Marquette’s varsity basketball teams as well as its volleyball team will continue to train at their campus home, the Al McGuire Center, according to Bill Scholl, vice president and director of athletics at Marquette.
He expressed uncertainty in the prospect of the Bucks calling the new center one of its training facilities.
“Whether or not basketball becomes part of the rec sports mission down there (at the center), I don’t know,” Scholl said. “I mean it could, I guess.”
The Bucks, however, will be instrumental in the planning, development and construction of the new facility, Stolarski said, citing this partnership as one that Lovell hopes is ongoing.
The team’s leadership has not yet made a financial commitment to the joint project as the project remains in its preliminary stages, but owner Wes Edens is confident that an array of corporate partners will be interested in supporting the facility, according to Lovell.
Along with corporate partnerships, a pool of philanthropic gifts and research grants will back site development.
And if the two entities build the center right, they will pull “significant research dollars into the region,” Lovell said.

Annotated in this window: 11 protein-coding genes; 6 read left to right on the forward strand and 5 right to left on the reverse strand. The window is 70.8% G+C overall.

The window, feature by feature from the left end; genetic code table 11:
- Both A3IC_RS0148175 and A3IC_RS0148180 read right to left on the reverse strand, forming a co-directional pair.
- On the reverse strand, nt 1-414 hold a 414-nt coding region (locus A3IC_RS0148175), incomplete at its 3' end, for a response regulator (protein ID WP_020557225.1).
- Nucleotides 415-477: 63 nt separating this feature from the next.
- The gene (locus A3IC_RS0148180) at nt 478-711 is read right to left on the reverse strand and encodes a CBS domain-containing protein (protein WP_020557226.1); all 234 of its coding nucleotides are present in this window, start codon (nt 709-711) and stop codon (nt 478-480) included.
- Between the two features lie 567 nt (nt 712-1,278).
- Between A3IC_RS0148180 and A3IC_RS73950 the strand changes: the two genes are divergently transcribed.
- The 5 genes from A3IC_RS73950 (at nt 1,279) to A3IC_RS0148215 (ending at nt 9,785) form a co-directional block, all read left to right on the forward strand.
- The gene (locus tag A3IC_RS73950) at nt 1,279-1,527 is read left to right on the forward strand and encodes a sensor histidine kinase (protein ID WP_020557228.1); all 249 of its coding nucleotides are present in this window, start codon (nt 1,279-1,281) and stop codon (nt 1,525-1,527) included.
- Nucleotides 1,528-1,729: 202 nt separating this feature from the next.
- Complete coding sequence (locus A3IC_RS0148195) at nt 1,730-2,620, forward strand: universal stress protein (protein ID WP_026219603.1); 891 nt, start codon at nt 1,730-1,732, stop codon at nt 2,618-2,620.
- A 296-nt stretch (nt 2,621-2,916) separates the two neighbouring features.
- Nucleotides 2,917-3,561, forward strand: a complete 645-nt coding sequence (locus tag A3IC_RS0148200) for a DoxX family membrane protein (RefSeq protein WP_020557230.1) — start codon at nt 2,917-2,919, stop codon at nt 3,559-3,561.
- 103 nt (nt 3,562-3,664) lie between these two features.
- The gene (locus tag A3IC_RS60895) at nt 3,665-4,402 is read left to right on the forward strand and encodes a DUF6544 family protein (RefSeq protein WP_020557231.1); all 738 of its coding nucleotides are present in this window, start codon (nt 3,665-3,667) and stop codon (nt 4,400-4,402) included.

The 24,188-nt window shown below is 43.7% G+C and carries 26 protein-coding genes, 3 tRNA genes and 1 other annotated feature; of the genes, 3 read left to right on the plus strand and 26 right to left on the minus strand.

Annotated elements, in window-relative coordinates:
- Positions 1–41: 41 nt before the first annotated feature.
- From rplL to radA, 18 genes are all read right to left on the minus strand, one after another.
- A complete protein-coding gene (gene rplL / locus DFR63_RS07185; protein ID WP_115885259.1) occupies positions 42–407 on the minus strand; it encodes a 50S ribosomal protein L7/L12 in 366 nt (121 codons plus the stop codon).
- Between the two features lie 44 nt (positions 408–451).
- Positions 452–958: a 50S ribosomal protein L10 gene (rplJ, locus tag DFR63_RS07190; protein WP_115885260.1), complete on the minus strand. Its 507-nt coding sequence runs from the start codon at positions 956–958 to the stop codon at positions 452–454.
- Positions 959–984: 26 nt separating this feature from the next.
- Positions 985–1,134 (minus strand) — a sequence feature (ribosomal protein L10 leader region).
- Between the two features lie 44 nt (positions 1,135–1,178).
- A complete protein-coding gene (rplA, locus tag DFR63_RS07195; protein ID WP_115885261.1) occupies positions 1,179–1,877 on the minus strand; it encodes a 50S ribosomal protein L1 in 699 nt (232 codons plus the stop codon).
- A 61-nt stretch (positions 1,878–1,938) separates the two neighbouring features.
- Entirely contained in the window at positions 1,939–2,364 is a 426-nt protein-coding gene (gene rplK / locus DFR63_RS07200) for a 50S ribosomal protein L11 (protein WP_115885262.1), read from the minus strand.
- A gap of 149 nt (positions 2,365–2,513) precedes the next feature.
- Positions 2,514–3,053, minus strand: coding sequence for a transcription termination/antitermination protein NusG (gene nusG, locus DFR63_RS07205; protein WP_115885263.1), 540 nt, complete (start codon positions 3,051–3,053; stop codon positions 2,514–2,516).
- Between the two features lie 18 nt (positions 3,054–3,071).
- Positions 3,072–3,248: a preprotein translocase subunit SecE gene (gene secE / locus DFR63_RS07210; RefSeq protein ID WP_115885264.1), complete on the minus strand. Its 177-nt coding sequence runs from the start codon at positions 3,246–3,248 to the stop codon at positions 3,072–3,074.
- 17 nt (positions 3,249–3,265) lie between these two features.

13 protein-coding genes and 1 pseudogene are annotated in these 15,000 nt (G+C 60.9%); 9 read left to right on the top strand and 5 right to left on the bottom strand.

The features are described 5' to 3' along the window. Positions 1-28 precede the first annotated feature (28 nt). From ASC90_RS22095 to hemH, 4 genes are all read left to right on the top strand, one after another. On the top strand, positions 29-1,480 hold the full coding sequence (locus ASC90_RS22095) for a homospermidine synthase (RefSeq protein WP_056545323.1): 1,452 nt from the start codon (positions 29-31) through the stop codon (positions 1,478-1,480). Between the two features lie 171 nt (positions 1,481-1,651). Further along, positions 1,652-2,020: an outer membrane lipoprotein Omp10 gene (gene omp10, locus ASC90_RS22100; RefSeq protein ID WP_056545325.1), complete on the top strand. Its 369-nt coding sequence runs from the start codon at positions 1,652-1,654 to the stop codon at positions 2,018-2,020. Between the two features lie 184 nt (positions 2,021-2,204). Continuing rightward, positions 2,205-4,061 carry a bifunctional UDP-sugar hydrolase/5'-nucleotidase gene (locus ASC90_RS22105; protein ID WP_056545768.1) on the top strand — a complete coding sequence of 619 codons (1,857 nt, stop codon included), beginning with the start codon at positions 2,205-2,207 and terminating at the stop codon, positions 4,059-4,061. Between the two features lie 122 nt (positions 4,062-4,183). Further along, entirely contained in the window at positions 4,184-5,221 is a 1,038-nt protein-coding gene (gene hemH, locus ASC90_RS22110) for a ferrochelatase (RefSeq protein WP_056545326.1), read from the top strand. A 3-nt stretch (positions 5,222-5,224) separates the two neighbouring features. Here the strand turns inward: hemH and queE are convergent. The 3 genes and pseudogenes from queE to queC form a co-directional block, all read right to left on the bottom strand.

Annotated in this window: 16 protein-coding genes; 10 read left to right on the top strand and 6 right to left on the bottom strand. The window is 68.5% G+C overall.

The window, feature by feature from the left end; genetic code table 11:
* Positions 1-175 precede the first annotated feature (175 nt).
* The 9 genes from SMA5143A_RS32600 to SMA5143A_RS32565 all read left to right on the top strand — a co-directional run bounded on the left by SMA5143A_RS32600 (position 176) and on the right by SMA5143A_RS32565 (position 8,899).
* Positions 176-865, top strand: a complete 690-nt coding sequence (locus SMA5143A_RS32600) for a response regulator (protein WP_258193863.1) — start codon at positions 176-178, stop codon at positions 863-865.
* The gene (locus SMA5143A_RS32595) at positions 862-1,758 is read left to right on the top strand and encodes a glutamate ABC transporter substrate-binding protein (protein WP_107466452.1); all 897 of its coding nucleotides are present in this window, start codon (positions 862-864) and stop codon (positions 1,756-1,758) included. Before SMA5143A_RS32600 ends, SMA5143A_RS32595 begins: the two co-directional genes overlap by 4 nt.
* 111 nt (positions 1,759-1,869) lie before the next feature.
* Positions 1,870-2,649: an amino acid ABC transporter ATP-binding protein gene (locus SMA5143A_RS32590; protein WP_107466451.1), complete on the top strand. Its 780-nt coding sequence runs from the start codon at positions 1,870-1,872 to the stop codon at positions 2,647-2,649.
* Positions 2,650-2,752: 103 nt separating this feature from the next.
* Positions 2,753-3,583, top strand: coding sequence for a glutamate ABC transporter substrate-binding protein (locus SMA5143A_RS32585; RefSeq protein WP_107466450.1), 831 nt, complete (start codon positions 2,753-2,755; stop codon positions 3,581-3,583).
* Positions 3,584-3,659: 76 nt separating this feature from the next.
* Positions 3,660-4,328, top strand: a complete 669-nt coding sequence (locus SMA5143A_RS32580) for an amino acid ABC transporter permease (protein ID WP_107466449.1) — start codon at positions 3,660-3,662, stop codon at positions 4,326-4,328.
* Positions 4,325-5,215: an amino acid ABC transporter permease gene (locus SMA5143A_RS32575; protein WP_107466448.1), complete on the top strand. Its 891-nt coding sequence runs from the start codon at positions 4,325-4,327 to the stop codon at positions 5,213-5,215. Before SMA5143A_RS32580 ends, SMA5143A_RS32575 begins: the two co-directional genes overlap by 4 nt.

While Lovell was vague in communicating a timeline for the project, he and other Marquette officials plan to complete an “accelerated design phase” over the next 60 days, followed by a few months of detail design and programming.
The construction phase will likely span 18 to 24 months.
“Our goal obviously is to move as quickly as we can with this, so we’ll do everything we can to accelerate the design and programming of the process,” Strigens said.
It is not yet clear what part of the seven-and-a-half parcel the new center will be situated on, though Lovell said that based on initial estimates it occupy most of the land. The site will also include room for parking.
Construction of the new site means that two buildings currently occupying the land will need to be torn down, according to Lovell.